Aleksandr Shmidt

The following article is from The Great Soviet Encyclopedia (1979). It might be outdated or ideologically biased.

Shmidt, Aleksandr Aleksandrovich


(also Alexander Schmidt). Born May 15 (27), 1831, on the island of Mukhu; died Apr. 10 (22), 1894, in the city of Iur’ev, now Tartu. Russian physiologist.

Shmidt graduated from the University of Dorpat in 1858 and began teaching there in 1862, becoming a professor of physiology in 1869. From 1876 to 1879 he served as dean of the university’s medical faculty and from 1885 to 1890, as the university’s rector. Shmidt’s works dealt mainly with hematology, for example, respiratory functions of the blood and oxidative processes. Shmidt devoted considerable attention to blood coagulation and formulated the enzymatic theory of blood coagulation, investigating the function of leukocytes, cellular proteins, and other substances involved in the process. He isolated thrombin from blood serum.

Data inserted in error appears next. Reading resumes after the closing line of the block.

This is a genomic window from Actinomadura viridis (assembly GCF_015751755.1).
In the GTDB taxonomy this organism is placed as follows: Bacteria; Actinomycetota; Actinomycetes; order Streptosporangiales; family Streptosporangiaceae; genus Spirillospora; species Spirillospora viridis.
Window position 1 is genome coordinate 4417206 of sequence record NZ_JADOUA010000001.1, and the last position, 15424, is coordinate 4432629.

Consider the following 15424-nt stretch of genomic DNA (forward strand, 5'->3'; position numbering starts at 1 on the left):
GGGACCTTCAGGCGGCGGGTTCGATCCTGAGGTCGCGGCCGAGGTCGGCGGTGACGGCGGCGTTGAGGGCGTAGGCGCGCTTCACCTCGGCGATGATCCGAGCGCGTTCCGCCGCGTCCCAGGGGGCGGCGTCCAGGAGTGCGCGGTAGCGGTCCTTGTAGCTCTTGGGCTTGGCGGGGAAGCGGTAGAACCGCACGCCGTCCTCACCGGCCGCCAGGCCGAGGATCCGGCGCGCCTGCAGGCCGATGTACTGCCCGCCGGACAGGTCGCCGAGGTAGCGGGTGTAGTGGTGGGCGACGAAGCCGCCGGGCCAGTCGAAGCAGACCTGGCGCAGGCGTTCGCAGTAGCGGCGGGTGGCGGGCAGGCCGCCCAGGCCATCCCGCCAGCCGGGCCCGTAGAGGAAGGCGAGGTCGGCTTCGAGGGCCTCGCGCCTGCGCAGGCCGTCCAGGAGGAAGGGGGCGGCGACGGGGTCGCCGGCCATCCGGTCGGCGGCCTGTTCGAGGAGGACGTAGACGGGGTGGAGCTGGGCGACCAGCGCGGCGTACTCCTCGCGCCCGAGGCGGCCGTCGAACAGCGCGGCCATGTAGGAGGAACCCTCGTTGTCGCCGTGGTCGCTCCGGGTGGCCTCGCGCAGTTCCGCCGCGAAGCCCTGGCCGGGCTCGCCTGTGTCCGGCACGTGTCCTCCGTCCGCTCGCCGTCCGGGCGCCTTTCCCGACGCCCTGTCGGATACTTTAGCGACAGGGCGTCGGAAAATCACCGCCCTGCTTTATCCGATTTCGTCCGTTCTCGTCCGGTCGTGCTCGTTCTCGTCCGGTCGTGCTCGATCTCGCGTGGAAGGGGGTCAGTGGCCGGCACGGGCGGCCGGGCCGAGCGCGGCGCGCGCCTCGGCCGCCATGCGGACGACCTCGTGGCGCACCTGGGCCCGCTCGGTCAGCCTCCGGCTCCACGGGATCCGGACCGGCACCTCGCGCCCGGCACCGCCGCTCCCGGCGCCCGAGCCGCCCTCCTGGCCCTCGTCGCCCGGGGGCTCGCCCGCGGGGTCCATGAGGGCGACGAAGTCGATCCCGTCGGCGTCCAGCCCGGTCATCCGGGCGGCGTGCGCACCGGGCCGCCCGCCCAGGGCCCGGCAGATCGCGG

Zur Blutlehre. Leipzig, 1892.
Weitere Beiträge zur Blutlehre. Wiesbaden, 1895.


“Alexander Schmidt.” Berliner klinische Wochenschrift, 1894, no. 19, pp.461–62.
The Great Soviet Encyclopedia, 3rd Edition (1970-1979). © 2010 The Gale Group, Inc. All rights reserved.